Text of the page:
But then again, this is where we remember that The Black Scorpion was made for its day, and not ours.

Flipping back to a positive note, the generally standard script does come up with one surprise: the movie could easily have ended fifteen minutes before it does, but the writers pull a fast one and give the audience an overall much more satisfying conclusion instead.  Nicely done, that.

At the end of the day, was I hoping for something better for my favorite arachnid?  Sure I was.  But for all of its faults, provided that one can accept the era for what it is, The Black Scorpion is still fun enough, and I’d happily sit through it again.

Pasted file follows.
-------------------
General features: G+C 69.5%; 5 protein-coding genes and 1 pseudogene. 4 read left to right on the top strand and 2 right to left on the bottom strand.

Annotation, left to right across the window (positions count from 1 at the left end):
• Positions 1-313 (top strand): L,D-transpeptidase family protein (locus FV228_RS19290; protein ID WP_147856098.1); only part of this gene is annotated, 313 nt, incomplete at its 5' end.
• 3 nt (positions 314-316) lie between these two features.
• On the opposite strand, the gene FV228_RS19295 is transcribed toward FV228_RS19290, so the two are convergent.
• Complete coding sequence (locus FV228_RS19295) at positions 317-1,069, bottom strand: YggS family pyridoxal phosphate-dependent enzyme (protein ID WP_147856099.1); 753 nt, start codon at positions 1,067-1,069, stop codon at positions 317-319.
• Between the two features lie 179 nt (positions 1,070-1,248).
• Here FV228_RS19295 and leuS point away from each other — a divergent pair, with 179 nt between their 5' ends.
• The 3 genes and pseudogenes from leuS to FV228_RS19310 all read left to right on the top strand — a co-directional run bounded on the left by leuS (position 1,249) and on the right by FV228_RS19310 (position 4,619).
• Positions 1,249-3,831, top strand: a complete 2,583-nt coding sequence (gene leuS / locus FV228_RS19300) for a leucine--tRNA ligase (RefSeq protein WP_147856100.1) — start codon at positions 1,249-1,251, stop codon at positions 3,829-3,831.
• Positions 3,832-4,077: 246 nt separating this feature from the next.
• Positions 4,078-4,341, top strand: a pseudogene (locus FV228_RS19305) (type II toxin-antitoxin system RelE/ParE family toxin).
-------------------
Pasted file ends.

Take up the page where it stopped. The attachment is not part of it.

Bottom line, if you dig the old school monster drive-in, you’re pretty much required to see The Black Scorpion at least once, just because it’s the only real standard bearer for headlining scorpions out there.  But hey, I can think of worse chores for the “must do” list.

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- Reviewed by Ziggy Berkeley, June, 2012

You can email Ziggy at ziggy@cinemaontherocks.com. You can also find us on Facebook.


- copyright 2000-2016, Ziggy Berkeley and Cinema on the Rocks, all rights reserved.